May 16, 2022
As the public consultation of VAT in the Digital Age has come to an end, some changes regarding the full liability model for flatforms and the deemed supplier obligation remain unclear to the public. Below, you will find our explanations of changes and challenges from 2025.
1. Exemptions for small companies and the deemed supplier.
Currently, the exemptions for small enterprises differ across Europe and may cause additional administrative burdens to SMEs that want to sell internationally. It is planned that in 2025 the VAT registration threshold will be unified in Europe at a total of EUR 100 000, and member countries will be able to have the maximum VAT threshold at EUR 85 000 as a means to prevent large companies from benefitting from the SMEs exemption.
While we all wait for the changes, some other platform economy-related regulations occur. From 2021, online marketplaces are considered the deemed suppliers, and more reforms could be coming their way.
As of now, in some member states, sellers that have not exceeded the VAT threshold provide the marketplace with an administrative VAT number within the ‘EX’ scheme (their number has the prefix ‘EX’). The European Commission is considering dropping the EX scheme and moving towards other types of identification of taxable small enterprises.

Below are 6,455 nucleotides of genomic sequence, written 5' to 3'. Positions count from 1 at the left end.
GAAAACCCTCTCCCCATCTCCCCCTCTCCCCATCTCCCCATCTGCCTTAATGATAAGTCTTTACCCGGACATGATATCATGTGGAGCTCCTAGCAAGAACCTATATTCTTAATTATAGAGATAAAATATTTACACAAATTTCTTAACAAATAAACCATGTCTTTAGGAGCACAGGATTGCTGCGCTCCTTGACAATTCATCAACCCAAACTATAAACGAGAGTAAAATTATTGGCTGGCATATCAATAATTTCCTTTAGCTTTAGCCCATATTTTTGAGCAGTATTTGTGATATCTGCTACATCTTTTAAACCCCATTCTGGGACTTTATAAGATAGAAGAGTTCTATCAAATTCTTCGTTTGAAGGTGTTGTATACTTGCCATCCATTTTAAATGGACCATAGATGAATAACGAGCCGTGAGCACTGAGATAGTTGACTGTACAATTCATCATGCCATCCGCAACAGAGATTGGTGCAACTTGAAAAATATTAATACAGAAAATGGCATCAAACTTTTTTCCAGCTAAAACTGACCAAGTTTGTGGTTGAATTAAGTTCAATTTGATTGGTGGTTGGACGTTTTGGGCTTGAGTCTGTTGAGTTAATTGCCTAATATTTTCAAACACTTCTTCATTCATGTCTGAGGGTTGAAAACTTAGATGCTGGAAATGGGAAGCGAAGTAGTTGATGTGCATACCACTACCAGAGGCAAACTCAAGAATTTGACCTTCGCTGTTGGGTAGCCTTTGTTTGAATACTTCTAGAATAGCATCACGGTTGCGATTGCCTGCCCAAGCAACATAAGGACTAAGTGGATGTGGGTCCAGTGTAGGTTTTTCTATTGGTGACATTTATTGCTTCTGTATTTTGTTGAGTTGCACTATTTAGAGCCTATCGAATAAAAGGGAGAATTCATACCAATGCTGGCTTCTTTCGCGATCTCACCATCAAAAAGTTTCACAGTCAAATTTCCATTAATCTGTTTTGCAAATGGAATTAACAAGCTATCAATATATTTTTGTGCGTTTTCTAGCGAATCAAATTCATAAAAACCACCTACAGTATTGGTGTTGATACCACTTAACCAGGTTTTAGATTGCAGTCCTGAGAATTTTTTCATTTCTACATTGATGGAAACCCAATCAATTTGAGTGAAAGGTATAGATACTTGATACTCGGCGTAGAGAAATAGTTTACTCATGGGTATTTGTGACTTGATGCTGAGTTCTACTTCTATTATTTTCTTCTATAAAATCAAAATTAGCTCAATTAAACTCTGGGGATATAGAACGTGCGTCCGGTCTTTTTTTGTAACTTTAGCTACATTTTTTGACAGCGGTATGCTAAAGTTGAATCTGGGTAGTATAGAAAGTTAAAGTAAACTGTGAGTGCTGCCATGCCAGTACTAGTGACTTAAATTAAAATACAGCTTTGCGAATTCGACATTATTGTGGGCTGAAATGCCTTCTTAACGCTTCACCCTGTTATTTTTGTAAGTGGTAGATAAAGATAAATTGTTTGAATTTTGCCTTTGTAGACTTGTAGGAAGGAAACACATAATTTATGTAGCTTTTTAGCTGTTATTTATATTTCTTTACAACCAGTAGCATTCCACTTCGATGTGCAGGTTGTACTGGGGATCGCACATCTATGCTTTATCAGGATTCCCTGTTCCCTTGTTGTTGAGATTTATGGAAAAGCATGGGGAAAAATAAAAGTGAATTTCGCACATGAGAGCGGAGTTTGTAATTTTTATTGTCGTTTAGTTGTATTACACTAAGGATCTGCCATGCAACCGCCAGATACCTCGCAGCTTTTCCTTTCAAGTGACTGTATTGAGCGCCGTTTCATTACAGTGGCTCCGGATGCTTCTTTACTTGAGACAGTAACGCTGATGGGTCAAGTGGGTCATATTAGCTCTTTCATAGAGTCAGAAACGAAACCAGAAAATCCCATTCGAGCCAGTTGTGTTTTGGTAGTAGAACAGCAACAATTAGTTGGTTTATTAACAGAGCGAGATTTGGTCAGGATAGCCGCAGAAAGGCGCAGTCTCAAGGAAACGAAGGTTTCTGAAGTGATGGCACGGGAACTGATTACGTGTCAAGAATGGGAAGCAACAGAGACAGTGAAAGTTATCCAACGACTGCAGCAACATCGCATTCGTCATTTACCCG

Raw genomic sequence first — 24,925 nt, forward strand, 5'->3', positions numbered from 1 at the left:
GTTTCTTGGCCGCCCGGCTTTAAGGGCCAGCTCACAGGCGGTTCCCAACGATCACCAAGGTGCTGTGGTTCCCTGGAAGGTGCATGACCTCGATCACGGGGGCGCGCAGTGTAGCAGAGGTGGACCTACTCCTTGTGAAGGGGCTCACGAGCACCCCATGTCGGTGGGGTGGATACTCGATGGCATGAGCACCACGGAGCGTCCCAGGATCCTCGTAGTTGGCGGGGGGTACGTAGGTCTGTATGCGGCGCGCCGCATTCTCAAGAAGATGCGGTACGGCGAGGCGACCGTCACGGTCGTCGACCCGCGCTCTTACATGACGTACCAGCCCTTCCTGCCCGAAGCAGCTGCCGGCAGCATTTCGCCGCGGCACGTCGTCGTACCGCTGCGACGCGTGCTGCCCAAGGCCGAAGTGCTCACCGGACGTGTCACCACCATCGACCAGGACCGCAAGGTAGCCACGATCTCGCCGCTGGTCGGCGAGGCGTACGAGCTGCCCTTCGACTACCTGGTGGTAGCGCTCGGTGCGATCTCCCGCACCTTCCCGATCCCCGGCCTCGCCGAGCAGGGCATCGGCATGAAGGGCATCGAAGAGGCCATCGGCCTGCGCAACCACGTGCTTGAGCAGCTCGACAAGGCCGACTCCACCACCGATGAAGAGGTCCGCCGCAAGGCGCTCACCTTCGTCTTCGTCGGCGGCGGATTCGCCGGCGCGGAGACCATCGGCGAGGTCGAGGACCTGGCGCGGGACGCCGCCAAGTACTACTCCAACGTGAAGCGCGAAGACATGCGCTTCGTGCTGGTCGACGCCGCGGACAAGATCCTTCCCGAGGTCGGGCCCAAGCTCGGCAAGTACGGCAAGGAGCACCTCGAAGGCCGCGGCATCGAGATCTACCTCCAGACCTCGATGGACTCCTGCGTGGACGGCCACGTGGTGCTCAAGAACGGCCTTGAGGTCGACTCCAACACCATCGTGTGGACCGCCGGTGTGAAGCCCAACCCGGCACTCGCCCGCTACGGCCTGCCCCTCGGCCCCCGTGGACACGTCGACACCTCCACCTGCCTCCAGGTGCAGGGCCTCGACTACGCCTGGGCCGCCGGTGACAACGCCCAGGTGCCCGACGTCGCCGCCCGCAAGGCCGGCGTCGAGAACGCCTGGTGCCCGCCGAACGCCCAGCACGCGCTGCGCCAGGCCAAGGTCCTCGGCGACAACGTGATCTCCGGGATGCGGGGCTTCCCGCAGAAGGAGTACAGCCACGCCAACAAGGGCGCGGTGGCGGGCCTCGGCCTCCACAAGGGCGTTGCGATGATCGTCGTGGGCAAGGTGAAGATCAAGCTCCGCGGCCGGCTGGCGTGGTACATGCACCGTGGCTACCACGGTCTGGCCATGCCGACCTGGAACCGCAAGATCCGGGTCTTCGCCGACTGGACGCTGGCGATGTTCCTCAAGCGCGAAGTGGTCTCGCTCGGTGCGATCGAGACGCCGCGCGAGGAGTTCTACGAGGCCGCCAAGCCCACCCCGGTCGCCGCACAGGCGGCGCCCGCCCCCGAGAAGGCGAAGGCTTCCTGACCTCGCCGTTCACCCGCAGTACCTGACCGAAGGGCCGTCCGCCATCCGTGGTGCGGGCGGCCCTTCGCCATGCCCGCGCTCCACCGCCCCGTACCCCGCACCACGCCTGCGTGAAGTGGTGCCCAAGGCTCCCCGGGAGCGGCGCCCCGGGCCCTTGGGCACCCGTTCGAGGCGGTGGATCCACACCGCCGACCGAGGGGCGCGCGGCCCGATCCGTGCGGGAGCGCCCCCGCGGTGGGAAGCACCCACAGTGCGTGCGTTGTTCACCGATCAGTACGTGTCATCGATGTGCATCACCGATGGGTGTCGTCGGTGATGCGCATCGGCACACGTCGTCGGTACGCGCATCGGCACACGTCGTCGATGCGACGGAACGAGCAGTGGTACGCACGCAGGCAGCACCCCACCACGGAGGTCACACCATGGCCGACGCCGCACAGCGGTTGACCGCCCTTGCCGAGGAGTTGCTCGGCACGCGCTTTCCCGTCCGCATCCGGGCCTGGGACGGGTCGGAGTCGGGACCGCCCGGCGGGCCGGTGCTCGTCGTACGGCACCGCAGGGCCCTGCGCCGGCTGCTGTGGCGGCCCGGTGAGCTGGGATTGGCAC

2. Finding out the taxation status of the end customer.
Once the changes take place, the online marketplaces might have trouble identifying which foreign customers (especially when they are SMEs) are VAT-registered. Customers will likely be presumed non-taxable, as in the IOSS scheme.
3. Deemed supplier threshold.
The European Commission is expected to agree on a deemed supplier threshold similar to that implemented in Canada. In this case, online marketplaces would have to assess their turnover by calculating the total volume of taxable sales made via their platform.
4. TOMS reforms.
Tour Operators Margin Scheme (TOMS), which has been in place for over 40 years, will be reformed, too. Based on the scheme, tour operators have an advantage compared to other economic activities. They don’t have to register for VAT in countries where they buy and resell travel services. It is proposed that as soon as 2023, a special scheme for travel agents will be created together with new VAT rules for passenger transport and exceptions for services supplied to third-country residents.
5. Accommodation rental exemption.
Even though many platforms for short accommodation rentals work similarly to electronic marketplaces, they won’t be considered equal. Accommodation rental platforms will likely be exempt from the deemed supplier threshold as the deemed supplier is applied to sellers of goods, not to sellers of services like accommodation.